Dudley meanwhile settled at Florence, and became a Roman catholic. In 1612 he sent to his friend, Sir David Foulis, a pamphlet about bridling parliaments, with a view to recovering James I's favour. An accompanying note was signed ‘Warwick.’ Under the same signature he forwarded to Foulis in the same year ‘A Proposition for Henry, Prince of Wales,’ which chiefly dealt with the necessity on England's part of maintaining an efficient navy, and suggested a new class of war-ships, called Gallizabras, and carrying fifty cannon. In January 1613–14 he sent further letters from Leghorn, describing his nautical inventions. On 15 July 1614 he informed Foulis that he could build his own kind of ship, and wished to return to England; but this wish was never gratified. In 1613 he bought a house of the Rucellai family at Florence, still standing in the Vigna Nuova. His ingenuity as a shipbuilder and mathematician attracted the attention of Cosmo II, duke of Tuscany, whose wife, Magdalen, archduchess of Austria, and sister of the emperor, Ferdinand II, appointed him her grand chamberlain. On 9 March 1620 the emperor, who had heard of his accomplishments and knew his history, created him Earl of Warwick and Duke of Northumberland in the Holy Roman Empire, and he was enrolled by Pope Urban VIII among the Roman nobility. Dudley was employed by Ferdinand II, who succeeded his father, Cosmo II, as Duke of Tuscany in 1621, to drain the morass between Pisa and the sea, an operation to which the town of Leghorn owed its future prosperity. A pension was granted him for this skilful piece of engineering. He built himself a palace at Florence, and was presented with Villa Castello in the neighbourhood. Lord Herbert of Cherbury visited Dudley at Florence in 1614, and has described the meeting at length in his ‘Autobiography.’ John Bargrave [q. v.] met him in 1646, and has also left on record an account of his interview. He died at Villa Castello 6 Sept. 1649. His remains were placed in the nunnery of Boldrone, where they are said to have remained as late as 1674. A stone coroneted shield—with the bear and ragged staff engraved upon them—is still preserved in what remains of the Florentine church of San Pancrazio, and is locally described as part of a tomb set up there above Dudley's body. Elizabeth Southwell, who died before Dudley, was certainly buried in that church, but the tomb and inscription were destroyed by the French in 1798.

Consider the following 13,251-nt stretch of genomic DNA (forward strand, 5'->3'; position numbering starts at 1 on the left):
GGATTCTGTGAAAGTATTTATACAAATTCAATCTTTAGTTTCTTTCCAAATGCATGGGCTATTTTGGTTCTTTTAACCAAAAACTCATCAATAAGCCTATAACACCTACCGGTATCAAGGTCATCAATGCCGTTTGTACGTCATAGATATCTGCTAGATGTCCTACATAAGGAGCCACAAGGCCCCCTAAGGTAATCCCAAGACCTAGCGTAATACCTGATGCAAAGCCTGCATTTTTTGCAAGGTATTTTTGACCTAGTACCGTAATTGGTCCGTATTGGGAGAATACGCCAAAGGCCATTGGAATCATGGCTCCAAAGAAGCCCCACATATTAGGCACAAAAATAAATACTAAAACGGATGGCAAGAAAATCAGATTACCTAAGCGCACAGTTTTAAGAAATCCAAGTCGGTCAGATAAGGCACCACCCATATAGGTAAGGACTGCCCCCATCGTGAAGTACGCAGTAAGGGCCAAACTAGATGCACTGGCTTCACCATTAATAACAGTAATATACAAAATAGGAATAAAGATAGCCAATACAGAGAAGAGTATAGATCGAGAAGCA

Alice Dudley, Dudley's deserted wife, was created in her own right Duchess Dudley on 23 May 1645. The patent which recognises her husband's legitimacy confers the precedence of a duke's daughters on her surviving children. The title was confirmed by Charles II in 1660. The duchess resided at Dudley House, St. Giles's-in-the-Fields, once the residence of her husband's grandfather, the Duke of Northumberland, and she enjoyed the rents of some of her husband's landed property. She was a great benefactor of the church and parish of St. Giles, and bequeathed large sums to the parochial charities, on her death at Dudley House, 22 Jan. 1668–9. She was buried at Stoneleigh. A funeral sermon (‘Mirror of Christianity’), preached at St. Giles's Church by the rector, Robert Boreman [q. v.], was published. A portrait is at Trentham Hall, Staffordshire. Of her seven daughters by Dudley, Alicia, born at Kenilworth in 1597, died in 1621. Frances married Sir Gilbert Kniveton of Bradley, Derbyshire, and died before 1645, being buried in St. Giles's Church. Anne was wife of Sir Robert Holbourne, and died in 1663. Catherine married Sir Richard Leveson of Trentham; died in 1673, and was buried at Lilleshall, Shropshire.